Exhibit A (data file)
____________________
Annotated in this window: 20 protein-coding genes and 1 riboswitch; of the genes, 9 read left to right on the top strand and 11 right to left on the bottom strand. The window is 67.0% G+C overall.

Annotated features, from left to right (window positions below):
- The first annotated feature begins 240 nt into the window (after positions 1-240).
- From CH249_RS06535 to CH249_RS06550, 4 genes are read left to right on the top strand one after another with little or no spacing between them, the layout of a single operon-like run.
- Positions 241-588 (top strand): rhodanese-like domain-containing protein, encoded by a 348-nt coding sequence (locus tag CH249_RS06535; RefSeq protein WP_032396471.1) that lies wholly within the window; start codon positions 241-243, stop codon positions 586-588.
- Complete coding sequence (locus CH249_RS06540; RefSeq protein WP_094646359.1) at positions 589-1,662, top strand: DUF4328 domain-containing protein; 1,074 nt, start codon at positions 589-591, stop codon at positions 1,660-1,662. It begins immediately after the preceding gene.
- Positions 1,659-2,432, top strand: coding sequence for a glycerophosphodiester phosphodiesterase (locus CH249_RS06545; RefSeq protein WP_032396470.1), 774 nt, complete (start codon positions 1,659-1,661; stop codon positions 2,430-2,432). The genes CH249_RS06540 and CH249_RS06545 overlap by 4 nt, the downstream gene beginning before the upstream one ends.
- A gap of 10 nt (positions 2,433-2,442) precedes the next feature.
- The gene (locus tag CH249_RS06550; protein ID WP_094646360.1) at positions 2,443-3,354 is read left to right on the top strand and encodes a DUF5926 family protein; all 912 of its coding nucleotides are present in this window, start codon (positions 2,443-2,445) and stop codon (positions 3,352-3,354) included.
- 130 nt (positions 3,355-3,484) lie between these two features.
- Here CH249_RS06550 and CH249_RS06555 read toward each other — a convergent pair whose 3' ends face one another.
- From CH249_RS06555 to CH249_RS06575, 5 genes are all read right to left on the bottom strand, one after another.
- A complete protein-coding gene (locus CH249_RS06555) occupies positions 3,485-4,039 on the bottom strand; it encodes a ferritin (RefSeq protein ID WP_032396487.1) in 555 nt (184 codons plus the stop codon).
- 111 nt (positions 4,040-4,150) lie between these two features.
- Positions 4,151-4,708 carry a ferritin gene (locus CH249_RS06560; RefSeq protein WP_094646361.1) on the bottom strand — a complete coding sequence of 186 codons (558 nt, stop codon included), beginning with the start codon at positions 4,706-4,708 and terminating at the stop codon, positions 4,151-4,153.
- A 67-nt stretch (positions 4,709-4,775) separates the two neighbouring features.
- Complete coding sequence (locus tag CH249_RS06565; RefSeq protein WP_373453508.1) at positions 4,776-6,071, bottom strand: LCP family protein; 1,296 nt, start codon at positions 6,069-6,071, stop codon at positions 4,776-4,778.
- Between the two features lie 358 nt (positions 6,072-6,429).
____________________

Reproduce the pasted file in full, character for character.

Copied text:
Annotated in this window: 20 protein-coding genes and 1 riboswitch; of the genes, 9 read left to right on the top strand and 11 right to left on the bottom strand. The window is 67.0% G+C overall.

Annotated features, from left to right (window positions below):
- The first annotated feature begins 240 nt into the window (after positions 1-240).
- From CH249_RS06535 to CH249_RS06550, 4 genes are read left to right on the top strand one after another with little or no spacing between them, the layout of a single operon-like run.
- Positions 241-588 (top strand): rhodanese-like domain-containing protein, encoded by a 348-nt coding sequence (locus tag CH249_RS06535; RefSeq protein WP_032396471.1) that lies wholly within the window; start codon positions 241-243, stop codon positions 586-588.
- Complete coding sequence (locus CH249_RS06540; RefSeq protein WP_094646359.1) at positions 589-1,662, top strand: DUF4328 domain-containing protein; 1,074 nt, start codon at positions 589-591, stop codon at positions 1,660-1,662. It begins immediately after the preceding gene.
- Positions 1,659-2,432, top strand: coding sequence for a glycerophosphodiester phosphodiesterase (locus CH249_RS06545; RefSeq protein WP_032396470.1), 774 nt, complete (start codon positions 1,659-1,661; stop codon positions 2,430-2,432). The genes CH249_RS06540 and CH249_RS06545 overlap by 4 nt, the downstream gene beginning before the upstream one ends.
- A gap of 10 nt (positions 2,433-2,442) precedes the next feature.
- The gene (locus tag CH249_RS06550; protein ID WP_094646360.1) at positions 2,443-3,354 is read left to right on the top strand and encodes a DUF5926 family protein; all 912 of its coding nucleotides are present in this window, start codon (positions 2,443-2,445) and stop codon (positions 3,352-3,354) included.
- 130 nt (positions 3,355-3,484) lie between these two features.
- Here CH249_RS06550 and CH249_RS06555 read toward each other — a convergent pair whose 3' ends face one another.
- From CH249_RS06555 to CH249_RS06575, 5 genes are all read right to left on the bottom strand, one after another.
- A complete protein-coding gene (locus CH249_RS06555) occupies positions 3,485-4,039 on the bottom strand; it encodes a ferritin (RefSeq protein ID WP_032396487.1) in 555 nt (184 codons plus the stop codon).
- 111 nt (positions 4,040-4,150) lie between these two features.
- Positions 4,151-4,708 carry a ferritin gene (locus CH249_RS06560; RefSeq protein WP_094646361.1) on the bottom strand — a complete coding sequence of 186 codons (558 nt, stop codon included), beginning with the start codon at positions 4,706-4,708 and terminating at the stop codon, positions 4,151-4,153.
- A 67-nt stretch (positions 4,709-4,775) separates the two neighbouring features.
- Complete coding sequence (locus tag CH249_RS06565; RefSeq protein WP_373453508.1) at positions 4,776-6,071, bottom strand: LCP family protein; 1,296 nt, start codon at positions 6,069-6,071, stop codon at positions 4,776-4,778.
- Between the two features lie 358 nt (positions 6,072-6,429).